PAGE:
Everything I have seen from Apple has it Apple Watch -> Apple Watch Sport -> Apple Watch Edition

I suspect the Apple Watch Sport will be more expensive than the Apple Watch.
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addabox
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Join Date: May 2004
Location: oaktown
 
2014-09-12, 00:12

Quote:
Originally Posted by Brave Ulysses View Post
What are you referring to as the "middle" watch?

Everything I have seen from Apple has it Apple Watch -> Apple Watch Sport -> Apple Watch Edition

I suspect the Apple Watch Sport will be more expensive than the Apple Watch.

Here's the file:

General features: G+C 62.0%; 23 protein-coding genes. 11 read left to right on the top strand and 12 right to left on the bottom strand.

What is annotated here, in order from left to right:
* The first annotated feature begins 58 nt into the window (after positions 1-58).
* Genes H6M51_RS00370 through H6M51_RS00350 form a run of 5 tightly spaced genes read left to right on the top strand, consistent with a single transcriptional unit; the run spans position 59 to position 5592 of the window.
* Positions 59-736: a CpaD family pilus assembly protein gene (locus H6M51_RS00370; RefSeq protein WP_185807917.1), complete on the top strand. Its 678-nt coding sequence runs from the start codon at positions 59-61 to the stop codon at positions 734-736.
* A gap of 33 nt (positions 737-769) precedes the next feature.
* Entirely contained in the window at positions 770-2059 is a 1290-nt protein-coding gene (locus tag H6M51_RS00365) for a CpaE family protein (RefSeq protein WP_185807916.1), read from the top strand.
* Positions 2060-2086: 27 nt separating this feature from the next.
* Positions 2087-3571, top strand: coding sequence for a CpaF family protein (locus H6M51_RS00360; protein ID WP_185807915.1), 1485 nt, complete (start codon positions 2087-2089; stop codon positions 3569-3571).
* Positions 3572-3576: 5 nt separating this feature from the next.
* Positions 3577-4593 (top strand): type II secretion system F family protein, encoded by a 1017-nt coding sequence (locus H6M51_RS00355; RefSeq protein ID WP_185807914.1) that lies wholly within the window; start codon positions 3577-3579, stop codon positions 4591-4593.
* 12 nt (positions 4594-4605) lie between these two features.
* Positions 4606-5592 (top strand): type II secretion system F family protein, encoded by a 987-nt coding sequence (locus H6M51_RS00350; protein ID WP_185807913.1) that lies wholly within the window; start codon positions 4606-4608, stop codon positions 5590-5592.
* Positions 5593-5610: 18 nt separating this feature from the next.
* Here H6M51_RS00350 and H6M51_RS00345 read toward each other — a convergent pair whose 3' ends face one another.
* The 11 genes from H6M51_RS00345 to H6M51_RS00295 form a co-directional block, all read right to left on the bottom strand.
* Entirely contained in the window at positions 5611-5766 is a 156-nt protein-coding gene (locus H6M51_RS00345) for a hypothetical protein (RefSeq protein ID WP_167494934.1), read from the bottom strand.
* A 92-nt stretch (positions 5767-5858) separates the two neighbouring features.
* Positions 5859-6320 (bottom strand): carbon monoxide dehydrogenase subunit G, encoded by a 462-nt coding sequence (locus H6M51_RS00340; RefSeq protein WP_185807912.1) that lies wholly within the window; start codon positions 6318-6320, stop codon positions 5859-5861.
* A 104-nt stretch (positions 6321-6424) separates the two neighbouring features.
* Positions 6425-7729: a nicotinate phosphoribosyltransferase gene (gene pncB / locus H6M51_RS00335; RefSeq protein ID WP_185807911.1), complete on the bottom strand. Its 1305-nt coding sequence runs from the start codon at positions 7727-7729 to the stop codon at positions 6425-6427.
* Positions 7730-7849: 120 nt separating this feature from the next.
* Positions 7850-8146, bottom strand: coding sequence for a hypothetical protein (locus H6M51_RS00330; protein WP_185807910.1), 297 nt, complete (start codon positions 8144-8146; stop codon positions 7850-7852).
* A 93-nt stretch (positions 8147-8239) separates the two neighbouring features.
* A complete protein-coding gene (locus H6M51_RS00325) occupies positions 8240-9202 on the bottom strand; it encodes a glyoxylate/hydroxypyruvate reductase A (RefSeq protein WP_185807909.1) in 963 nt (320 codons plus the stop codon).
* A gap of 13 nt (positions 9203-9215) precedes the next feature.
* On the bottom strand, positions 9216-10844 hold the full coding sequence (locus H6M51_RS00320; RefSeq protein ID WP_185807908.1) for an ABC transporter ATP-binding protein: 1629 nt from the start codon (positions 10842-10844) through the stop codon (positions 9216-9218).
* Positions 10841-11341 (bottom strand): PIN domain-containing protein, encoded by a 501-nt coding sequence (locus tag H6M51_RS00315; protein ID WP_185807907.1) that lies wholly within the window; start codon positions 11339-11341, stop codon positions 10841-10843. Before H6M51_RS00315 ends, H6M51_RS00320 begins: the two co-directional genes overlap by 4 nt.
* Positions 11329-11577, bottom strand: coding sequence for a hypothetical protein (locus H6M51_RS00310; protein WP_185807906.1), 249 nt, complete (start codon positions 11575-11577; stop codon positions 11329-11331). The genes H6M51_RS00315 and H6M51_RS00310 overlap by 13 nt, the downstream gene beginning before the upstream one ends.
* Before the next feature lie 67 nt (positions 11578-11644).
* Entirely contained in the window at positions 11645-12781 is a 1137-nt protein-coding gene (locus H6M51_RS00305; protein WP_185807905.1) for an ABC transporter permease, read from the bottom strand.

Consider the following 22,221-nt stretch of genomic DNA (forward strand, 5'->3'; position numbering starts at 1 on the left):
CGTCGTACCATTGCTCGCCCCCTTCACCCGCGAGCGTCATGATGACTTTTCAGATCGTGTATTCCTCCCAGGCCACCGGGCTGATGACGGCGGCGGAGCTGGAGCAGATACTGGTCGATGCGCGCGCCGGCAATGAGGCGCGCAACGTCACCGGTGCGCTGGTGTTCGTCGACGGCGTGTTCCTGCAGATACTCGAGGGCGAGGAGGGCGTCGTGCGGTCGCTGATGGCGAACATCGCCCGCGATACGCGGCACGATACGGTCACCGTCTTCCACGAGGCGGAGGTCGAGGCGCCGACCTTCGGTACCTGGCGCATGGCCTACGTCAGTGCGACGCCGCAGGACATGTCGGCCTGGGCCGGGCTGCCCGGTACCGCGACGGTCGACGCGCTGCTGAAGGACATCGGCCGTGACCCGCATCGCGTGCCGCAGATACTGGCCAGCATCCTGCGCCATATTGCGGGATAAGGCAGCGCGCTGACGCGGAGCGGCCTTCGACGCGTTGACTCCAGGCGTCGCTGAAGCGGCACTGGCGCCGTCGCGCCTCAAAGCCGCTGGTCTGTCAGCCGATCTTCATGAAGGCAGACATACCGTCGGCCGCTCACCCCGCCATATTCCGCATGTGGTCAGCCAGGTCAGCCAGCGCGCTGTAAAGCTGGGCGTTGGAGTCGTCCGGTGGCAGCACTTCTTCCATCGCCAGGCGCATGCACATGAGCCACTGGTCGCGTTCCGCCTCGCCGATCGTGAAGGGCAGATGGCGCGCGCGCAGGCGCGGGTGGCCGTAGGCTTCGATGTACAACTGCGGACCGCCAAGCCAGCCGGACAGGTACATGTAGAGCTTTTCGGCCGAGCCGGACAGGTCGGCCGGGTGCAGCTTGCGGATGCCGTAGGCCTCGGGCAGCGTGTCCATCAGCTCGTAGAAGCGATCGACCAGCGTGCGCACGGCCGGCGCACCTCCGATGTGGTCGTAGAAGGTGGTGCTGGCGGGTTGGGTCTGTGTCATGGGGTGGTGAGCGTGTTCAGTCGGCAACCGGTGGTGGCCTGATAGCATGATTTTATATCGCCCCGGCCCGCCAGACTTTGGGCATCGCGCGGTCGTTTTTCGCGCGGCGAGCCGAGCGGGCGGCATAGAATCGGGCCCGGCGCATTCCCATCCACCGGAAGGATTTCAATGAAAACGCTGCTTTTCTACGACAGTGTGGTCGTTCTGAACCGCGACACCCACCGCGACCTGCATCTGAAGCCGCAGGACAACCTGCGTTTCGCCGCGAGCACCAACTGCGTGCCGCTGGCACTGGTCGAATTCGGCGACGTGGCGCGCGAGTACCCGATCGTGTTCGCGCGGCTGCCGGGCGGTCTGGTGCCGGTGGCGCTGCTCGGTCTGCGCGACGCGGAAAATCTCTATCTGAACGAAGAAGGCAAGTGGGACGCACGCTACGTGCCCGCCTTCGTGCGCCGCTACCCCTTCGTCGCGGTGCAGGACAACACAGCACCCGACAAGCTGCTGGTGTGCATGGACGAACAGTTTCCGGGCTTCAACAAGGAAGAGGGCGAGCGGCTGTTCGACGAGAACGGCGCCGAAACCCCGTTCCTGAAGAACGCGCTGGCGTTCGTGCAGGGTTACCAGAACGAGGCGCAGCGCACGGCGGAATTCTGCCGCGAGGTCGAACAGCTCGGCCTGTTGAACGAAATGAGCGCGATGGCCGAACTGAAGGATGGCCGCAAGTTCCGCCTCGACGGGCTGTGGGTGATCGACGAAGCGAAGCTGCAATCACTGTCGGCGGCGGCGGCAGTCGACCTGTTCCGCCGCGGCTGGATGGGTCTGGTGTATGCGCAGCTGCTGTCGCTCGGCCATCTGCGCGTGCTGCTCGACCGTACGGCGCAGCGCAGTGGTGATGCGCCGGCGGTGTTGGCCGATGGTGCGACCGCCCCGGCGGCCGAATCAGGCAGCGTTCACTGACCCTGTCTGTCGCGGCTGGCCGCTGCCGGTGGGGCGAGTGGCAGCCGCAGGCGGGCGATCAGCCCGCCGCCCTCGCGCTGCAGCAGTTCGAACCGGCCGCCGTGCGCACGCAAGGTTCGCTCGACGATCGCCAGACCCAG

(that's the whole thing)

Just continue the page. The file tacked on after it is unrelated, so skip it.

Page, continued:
I see that they're ordered that way on the product page, but the Watch is stainless steel and sapphire glass with stainless steel and leather bands, whereas the sport is aluminum, "ion strengthened" glass, and "fluoroelastomer" (which means brightly colored plastic?) bands. From a bill of materials standpoint, I can't see how the Sport would be the more expensive model.

That which doesn't kill you weakens you slightly and makes you less able to cope until you're completely incapacitated